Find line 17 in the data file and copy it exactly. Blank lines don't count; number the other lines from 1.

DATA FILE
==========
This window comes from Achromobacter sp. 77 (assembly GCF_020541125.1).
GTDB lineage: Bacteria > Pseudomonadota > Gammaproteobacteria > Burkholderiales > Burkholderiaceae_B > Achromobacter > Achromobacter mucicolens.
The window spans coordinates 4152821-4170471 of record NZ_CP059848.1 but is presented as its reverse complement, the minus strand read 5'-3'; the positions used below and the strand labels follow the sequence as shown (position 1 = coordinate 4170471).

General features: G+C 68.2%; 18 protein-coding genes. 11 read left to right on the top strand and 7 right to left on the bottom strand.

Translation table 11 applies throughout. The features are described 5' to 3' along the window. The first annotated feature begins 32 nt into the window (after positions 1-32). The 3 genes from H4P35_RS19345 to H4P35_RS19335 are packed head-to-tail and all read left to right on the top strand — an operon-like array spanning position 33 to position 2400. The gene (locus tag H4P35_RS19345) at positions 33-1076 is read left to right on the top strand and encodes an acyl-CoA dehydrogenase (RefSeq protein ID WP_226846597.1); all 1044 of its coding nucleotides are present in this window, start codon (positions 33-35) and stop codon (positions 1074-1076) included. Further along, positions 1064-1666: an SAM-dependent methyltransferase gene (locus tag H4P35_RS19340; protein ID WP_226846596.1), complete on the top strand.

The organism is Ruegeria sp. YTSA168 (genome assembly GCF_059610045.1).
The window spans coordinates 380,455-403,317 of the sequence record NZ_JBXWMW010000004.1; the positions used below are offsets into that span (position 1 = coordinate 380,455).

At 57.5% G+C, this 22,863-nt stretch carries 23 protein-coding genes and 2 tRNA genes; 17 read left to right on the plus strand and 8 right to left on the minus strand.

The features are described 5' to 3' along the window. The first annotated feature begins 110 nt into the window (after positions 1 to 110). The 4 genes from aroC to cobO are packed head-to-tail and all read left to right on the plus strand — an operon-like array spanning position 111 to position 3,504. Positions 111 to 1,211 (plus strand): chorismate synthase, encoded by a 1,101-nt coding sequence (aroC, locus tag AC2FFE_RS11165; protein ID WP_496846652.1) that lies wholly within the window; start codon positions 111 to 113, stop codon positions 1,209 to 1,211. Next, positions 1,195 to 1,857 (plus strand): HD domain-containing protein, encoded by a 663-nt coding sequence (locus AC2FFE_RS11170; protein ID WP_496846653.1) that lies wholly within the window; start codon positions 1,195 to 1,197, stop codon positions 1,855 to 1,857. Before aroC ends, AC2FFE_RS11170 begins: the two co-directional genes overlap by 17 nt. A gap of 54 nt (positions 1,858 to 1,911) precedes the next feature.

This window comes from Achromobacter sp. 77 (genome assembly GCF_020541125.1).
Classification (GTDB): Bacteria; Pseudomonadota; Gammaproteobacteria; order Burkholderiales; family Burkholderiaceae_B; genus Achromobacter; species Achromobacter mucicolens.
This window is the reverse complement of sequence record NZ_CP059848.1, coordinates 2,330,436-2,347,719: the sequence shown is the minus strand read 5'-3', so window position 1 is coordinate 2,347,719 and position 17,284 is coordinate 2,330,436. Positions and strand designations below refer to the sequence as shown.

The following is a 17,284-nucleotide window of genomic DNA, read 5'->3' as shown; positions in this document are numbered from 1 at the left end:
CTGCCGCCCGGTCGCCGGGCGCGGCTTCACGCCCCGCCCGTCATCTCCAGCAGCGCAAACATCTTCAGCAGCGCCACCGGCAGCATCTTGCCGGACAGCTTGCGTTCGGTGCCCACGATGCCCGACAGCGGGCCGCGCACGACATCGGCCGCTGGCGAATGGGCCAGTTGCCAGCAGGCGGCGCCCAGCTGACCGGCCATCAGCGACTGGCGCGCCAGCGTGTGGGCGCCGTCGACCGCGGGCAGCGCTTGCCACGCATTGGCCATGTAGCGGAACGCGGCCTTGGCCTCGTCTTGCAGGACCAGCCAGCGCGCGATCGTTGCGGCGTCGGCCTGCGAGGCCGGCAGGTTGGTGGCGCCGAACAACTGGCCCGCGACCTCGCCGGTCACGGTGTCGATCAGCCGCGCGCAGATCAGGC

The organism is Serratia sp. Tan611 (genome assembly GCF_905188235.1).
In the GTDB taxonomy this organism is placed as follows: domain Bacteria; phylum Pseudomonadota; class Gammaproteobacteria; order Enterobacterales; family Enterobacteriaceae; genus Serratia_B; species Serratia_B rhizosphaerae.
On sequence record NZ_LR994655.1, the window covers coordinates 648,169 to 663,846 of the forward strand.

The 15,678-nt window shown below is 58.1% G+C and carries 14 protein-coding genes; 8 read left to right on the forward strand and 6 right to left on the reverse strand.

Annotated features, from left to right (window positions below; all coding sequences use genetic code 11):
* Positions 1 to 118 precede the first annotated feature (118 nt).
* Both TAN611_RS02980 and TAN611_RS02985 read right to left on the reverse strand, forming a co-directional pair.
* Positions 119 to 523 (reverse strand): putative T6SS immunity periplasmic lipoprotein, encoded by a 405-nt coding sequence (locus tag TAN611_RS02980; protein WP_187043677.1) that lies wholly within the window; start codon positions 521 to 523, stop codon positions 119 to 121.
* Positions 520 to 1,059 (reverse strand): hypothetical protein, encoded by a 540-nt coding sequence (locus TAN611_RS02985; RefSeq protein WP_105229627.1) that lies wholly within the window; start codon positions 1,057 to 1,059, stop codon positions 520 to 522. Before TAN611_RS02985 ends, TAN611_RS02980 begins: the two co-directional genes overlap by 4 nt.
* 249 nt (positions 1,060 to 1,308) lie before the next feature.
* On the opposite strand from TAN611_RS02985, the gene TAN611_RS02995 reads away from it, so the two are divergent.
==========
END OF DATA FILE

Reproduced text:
On sequence record NZ_LR994655.1, the window covers coordinates 648,169 to 663,846 of the forward strand.